Thursday, June 21, 2012

Flashes in the Night

At the first sign of darkness you notice it: a small flash of light, lasting only for a second. It's the size of a pea, and sometimes you might think you imagined it. But those little flashes are real, and they belong to none other than the beloved firefly.

The Facts

Source: wikipedia
The firefly, sometimes called a lightning bug, belongs to the family Lampyridae and has around 2,000 different species. These little bugs are a kind of beetle found mostly in temperate and tropical regions with abundant resources for their larvae. Their larvae also emit light and are sometimes referred to as "glow-worms." As you may have noticed, fireflies are able to fly! But despite their name, some species of female fireflies lack the ability.

The "Light" in "Lightning Bug"

What makes a lightning bug glow? One can say for sure that it isn't a tiny light bulb on their behind! Lightning bugs are able to give off light through a process called bioluminescence. This process involves specialized light-emitting organs that are unique to the firefly. These secrete a special chemical that mixes with enzymes, oxygen, and other substances to produce light when in the presence of one another. (Read more about bioluminescence, phosphorescence, and other natural glows in this Nature Net News!)

Attracting Attention

Who doesn't love to watch these critters lighting up the sky as they dart around on a warm summer evening? Yet, fireflies don't just glow for our aesthetic pleasure. They have real biological reasons to give off light: fireflies flash in order to find a mate. The pattern in which they flash is a way of communicating to other fireflies in the area so that they can find each other and reproduce. Males are usually the ones trying to find the females flashing in the foliage, but they must make sure it is an unmated female of its own species... or else it might face something more dangerous.

Some species of females, after mating, become carnivorous man-eaters. Their flashes are then not meant to attract a mate but rather some dinner! Unsuspecting males fly to her thinking they will be lucky enough to reproduce; instead, they find themselves helpless at the hands of a hungry female.

Fireflies are always fascinating, especially to children! So next time you're up late enough to notice them glowing in the dark, grab a net or jar and see how many you can catch. The cooler summer evenings are a great time for kids to enjoy the outdoors, and another fun way to get them excited about nature and living things. You can put your fireflies in a jar and watch them glow, but don't forget to poke a few holes in the lid so they can breathe. After you're done looking at them, be sure to set them free to fly off into the night!

Read more fun facts about fireflies in this Nature Net News. You can also try making your own glow-in-the-dark fireflies - play with them outside or use them to decorate your bedrooms. Have fun!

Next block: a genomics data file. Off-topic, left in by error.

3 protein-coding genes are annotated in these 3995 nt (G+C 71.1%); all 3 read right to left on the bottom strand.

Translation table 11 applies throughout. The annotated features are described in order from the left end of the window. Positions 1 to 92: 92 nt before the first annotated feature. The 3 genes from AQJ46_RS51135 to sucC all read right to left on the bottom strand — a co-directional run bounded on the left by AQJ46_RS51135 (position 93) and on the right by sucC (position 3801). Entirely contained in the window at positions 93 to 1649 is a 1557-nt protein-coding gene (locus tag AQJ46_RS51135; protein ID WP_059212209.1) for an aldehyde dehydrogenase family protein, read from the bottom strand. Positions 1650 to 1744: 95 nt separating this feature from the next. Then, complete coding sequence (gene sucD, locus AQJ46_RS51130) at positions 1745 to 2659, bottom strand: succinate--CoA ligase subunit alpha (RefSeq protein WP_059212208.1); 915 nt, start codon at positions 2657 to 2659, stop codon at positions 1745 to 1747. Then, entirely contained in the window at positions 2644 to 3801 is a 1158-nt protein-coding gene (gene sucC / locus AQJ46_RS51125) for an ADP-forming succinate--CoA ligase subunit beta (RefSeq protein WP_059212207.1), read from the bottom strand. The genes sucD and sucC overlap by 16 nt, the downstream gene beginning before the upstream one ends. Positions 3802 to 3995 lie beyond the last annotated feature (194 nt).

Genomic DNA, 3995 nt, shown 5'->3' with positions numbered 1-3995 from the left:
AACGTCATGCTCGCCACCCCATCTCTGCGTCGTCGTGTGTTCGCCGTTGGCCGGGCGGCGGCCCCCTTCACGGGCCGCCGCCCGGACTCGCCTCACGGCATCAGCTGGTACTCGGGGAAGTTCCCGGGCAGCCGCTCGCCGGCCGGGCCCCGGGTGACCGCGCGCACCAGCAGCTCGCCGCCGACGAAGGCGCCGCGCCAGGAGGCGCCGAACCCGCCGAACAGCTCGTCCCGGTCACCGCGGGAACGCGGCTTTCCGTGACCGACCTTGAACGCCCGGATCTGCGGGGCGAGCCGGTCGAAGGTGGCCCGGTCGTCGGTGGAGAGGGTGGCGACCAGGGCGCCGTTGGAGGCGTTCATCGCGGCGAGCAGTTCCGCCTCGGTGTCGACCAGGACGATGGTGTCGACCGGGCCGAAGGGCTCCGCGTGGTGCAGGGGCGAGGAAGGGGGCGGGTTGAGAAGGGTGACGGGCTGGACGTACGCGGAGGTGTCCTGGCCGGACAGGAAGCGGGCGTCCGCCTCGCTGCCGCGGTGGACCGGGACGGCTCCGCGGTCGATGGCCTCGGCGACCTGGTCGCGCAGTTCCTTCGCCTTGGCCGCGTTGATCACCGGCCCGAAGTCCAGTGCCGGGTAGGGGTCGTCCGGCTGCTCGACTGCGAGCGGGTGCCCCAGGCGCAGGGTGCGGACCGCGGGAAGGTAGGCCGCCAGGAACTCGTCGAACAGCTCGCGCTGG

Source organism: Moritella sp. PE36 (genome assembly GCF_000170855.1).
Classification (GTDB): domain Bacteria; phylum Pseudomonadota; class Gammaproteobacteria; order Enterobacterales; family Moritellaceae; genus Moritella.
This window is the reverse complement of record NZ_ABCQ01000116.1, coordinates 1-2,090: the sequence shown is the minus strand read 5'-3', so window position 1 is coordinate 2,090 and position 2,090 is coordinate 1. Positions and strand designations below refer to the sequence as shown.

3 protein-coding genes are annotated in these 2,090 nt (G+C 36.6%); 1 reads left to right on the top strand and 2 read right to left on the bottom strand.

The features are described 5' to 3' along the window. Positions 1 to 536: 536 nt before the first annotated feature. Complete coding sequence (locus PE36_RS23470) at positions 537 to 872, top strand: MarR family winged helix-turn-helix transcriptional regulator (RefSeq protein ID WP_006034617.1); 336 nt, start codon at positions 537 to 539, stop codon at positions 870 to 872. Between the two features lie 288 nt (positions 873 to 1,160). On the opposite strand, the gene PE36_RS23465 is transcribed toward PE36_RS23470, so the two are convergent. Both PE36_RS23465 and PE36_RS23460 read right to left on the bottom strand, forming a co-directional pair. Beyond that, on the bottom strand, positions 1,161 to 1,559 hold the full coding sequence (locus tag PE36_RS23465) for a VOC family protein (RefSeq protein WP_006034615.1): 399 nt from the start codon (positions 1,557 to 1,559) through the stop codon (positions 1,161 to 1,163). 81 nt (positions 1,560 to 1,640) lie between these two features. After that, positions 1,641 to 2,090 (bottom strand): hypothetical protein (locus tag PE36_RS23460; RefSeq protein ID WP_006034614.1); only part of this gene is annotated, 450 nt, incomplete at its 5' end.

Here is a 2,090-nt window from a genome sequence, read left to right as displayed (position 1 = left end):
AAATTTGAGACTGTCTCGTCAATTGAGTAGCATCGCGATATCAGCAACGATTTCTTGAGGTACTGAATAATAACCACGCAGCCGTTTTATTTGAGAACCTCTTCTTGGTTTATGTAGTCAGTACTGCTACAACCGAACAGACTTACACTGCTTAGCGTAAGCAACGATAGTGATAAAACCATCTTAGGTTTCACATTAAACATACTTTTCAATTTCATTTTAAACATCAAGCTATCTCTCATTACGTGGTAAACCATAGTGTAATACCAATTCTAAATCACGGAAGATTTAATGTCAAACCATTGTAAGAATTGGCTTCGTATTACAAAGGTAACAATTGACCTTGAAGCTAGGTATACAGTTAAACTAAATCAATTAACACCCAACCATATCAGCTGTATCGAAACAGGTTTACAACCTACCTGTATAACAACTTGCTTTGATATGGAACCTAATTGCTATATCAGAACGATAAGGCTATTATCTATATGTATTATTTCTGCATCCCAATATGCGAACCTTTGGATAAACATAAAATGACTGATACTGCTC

Tuesday, June 19, 2012

Summer Solstice

When you step outside, you feel as if you have set foot into the very heart of the largest furnace in the world. The heat immediately traps you and clings to your skin, and all you want is a nice cool lake to swim in. It may feel like it has already begun, but the official first day of summer hasn't even arrived yet! So while you cringe at the thought of going outside into the Wisconsin summer heat, just know that there are still 3 more months of summer left to come. Wednesday, June 20th marks the beginning of summer 2012, and this day is what the Northern Hemisphere calls the Summer Solstice.

What is a solstice?

A solstice happens twice a year, once in the summer and once in the winter, and it is the one day of the year when the sun reaches its highest point in the sky (as seen from the North or South poles). For the Northern Hemisphere, this event occurs in June, but in the Southern Hemisphere, the sun reaches its highest point in December. While we often refer to the solstices as the "summer" and "winter" solstice, a more accurate name could be the "Northern Solstice" and "Southern Solstice," respectively.

The North Pole Experience

At the time of the Summer solstice, the Arctic circle will experience a much different kind of summer than we would ever have in Wisconsin. Because of the Earth's tilt, the North Pole will remain in full sunlight (24hrs, 7 days a week) for the entirety of the summer months. That's about 3 months of constant daylight! On the day of summer solstice, the sun reaches its highest point in the sky. After that day, the sun will gradually sink towards the horizon until the Fall Equinox, when it finally falls below the horizon to cause darkness. (The opposite of this occurs in the winter time. The North Pole will experience almost complete darkness from about early October until the Spring Equinox in March. The darkest day of the year is the Winter Solstice in December).